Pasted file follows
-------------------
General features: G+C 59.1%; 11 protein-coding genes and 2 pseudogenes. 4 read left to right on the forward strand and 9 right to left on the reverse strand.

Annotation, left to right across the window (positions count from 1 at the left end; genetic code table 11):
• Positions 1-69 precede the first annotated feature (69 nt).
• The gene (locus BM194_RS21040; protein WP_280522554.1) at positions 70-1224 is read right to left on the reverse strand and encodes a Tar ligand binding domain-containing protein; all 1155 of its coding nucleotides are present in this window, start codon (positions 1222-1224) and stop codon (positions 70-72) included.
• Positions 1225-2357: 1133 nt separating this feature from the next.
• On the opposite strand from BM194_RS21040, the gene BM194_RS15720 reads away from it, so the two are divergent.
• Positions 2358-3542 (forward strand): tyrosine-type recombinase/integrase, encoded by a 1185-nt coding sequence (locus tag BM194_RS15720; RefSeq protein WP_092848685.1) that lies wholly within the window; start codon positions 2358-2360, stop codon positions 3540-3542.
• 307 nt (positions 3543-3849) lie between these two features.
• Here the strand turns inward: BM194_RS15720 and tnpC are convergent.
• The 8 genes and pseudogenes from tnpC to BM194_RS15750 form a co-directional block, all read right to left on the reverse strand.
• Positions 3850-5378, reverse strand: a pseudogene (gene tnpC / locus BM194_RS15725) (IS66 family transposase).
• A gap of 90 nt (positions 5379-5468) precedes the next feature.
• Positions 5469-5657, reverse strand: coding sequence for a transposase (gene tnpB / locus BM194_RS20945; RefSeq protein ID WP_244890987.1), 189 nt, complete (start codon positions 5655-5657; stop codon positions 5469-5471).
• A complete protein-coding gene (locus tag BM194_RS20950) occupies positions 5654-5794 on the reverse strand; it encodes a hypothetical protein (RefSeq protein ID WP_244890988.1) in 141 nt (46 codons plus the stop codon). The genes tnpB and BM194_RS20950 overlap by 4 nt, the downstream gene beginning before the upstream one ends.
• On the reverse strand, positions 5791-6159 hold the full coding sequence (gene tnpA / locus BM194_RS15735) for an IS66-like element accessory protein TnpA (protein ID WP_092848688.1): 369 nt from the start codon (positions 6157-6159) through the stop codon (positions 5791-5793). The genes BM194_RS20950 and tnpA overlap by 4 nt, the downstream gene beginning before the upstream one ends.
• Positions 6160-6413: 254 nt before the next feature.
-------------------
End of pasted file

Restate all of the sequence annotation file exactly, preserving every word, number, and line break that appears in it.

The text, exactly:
General features: G+C 59.1%; 11 protein-coding genes and 2 pseudogenes. 4 read left to right on the forward strand and 9 right to left on the reverse strand.

Annotation, left to right across the window (positions count from 1 at the left end; genetic code table 11):
• Positions 1-69 precede the first annotated feature (69 nt).
• The gene (locus BM194_RS21040; protein WP_280522554.1) at positions 70-1224 is read right to left on the reverse strand and encodes a Tar ligand binding domain-containing protein; all 1155 of its coding nucleotides are present in this window, start codon (positions 1222-1224) and stop codon (positions 70-72) included.
• Positions 1225-2357: 1133 nt separating this feature from the next.
• On the opposite strand from BM194_RS21040, the gene BM194_RS15720 reads away from it, so the two are divergent.
• Positions 2358-3542 (forward strand): tyrosine-type recombinase/integrase, encoded by a 1185-nt coding sequence (locus tag BM194_RS15720; RefSeq protein WP_092848685.1) that lies wholly within the window; start codon positions 2358-2360, stop codon positions 3540-3542.
• 307 nt (positions 3543-3849) lie between these two features.
• Here the strand turns inward: BM194_RS15720 and tnpC are convergent.
• The 8 genes and pseudogenes from tnpC to BM194_RS15750 form a co-directional block, all read right to left on the reverse strand.
• Positions 3850-5378, reverse strand: a pseudogene (gene tnpC / locus BM194_RS15725) (IS66 family transposase).
• A gap of 90 nt (positions 5379-5468) precedes the next feature.
• Positions 5469-5657, reverse strand: coding sequence for a transposase (gene tnpB / locus BM194_RS20945; RefSeq protein ID WP_244890987.1), 189 nt, complete (start codon positions 5655-5657; stop codon positions 5469-5471).
• A complete protein-coding gene (locus tag BM194_RS20950) occupies positions 5654-5794 on the reverse strand; it encodes a hypothetical protein (RefSeq protein ID WP_244890988.1) in 141 nt (46 codons plus the stop codon). The genes tnpB and BM194_RS20950 overlap by 4 nt, the downstream gene beginning before the upstream one ends.
• On the reverse strand, positions 5791-6159 hold the full coding sequence (gene tnpA / locus BM194_RS15735) for an IS66-like element accessory protein TnpA (protein ID WP_092848688.1): 369 nt from the start codon (positions 6157-6159) through the stop codon (positions 5791-5793). The genes BM194_RS20950 and tnpA overlap by 4 nt, the downstream gene beginning before the upstream one ends.
• Positions 6160-6413: 254 nt before the next feature.